One Easy Way Faculty Can Improve
Student Success

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by Lisa Cook and Daniel Fusch, Academic Impressions

There has been a lot of talk recently about how faculty serve on the "front lines" of student success, and how changes to syllabus design or implementation of more active learning strategies can have a big impact on students' academic success and persistence.

Mary-Ann Winkelmes, coordinator of instructional development and research at the University of Nevada, Las Vegas, associate graduate faculty in the History Department, and senior fellow at the Association of American Colleges and Universities, has developed an approach she calls "teaching transparency." It isn't a pedagogical strategy, but rather a framework that faculty can use to help students better understand the rationale and relevance of specific learning activities and the steps they should follow to complete an activity successfully.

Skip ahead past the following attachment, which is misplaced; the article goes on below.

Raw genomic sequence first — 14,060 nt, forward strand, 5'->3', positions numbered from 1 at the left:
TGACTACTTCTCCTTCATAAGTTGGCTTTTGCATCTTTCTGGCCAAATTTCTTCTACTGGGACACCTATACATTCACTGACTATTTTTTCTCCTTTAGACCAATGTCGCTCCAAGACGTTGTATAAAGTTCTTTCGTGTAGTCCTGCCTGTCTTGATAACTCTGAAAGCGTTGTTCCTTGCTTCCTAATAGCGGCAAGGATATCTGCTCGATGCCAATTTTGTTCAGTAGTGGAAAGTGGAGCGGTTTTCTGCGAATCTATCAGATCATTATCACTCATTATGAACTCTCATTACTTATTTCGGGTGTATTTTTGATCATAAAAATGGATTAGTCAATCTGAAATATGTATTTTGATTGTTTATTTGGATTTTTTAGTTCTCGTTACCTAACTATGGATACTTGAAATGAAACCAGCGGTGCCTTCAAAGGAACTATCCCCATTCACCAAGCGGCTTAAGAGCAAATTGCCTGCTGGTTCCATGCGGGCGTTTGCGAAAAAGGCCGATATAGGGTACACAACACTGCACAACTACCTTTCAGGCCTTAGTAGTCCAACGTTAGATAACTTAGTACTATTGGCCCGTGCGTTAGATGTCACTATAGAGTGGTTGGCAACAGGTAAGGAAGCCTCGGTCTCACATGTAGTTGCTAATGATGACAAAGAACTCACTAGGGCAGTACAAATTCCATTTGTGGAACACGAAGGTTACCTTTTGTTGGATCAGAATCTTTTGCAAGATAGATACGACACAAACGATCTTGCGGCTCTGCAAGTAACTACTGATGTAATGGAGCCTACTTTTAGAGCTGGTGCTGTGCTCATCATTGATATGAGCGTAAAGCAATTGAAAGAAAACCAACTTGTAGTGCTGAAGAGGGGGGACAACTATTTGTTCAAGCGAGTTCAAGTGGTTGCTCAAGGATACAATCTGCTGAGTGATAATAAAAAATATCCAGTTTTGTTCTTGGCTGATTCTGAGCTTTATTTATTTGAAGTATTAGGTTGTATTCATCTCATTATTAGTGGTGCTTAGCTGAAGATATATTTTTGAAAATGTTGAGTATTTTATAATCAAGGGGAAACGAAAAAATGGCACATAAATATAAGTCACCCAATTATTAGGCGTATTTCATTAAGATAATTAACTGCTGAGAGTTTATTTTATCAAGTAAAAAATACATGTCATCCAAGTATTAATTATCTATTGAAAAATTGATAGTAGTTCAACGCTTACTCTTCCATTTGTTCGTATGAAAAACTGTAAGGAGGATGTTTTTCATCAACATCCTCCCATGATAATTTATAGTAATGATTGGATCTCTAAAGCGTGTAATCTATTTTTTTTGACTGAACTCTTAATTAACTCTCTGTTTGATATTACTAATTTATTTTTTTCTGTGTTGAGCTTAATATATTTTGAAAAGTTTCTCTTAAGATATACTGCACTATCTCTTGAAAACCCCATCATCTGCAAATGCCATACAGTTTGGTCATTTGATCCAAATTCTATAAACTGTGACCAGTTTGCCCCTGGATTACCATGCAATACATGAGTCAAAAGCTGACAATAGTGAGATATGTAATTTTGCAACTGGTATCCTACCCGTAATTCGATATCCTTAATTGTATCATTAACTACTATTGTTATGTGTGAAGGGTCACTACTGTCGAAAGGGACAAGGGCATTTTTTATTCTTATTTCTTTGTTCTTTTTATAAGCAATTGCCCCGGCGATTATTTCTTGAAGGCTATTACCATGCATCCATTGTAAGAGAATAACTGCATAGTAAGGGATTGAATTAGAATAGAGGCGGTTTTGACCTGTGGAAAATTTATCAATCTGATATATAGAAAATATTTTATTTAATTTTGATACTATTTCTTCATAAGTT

"It's a simple adjustment to teaching," Winkelmes notes, but one that has a demonstrated impact. In one study at seven minority-serving institutions, Winkelmes found that when faculty revised just two assignments to be clearer about their purpose, task and criteria, there was a statistically significant increase in student success for all students, but a particularly notable increase for underrepresented, first-generation, and low-income students.

We spoke recently with Winkelmes to learn more about the Transparency in Learning and Teaching in Higher Education project (TILT Higher Ed), her research findings, and how faculty can directly improve their students' performance.


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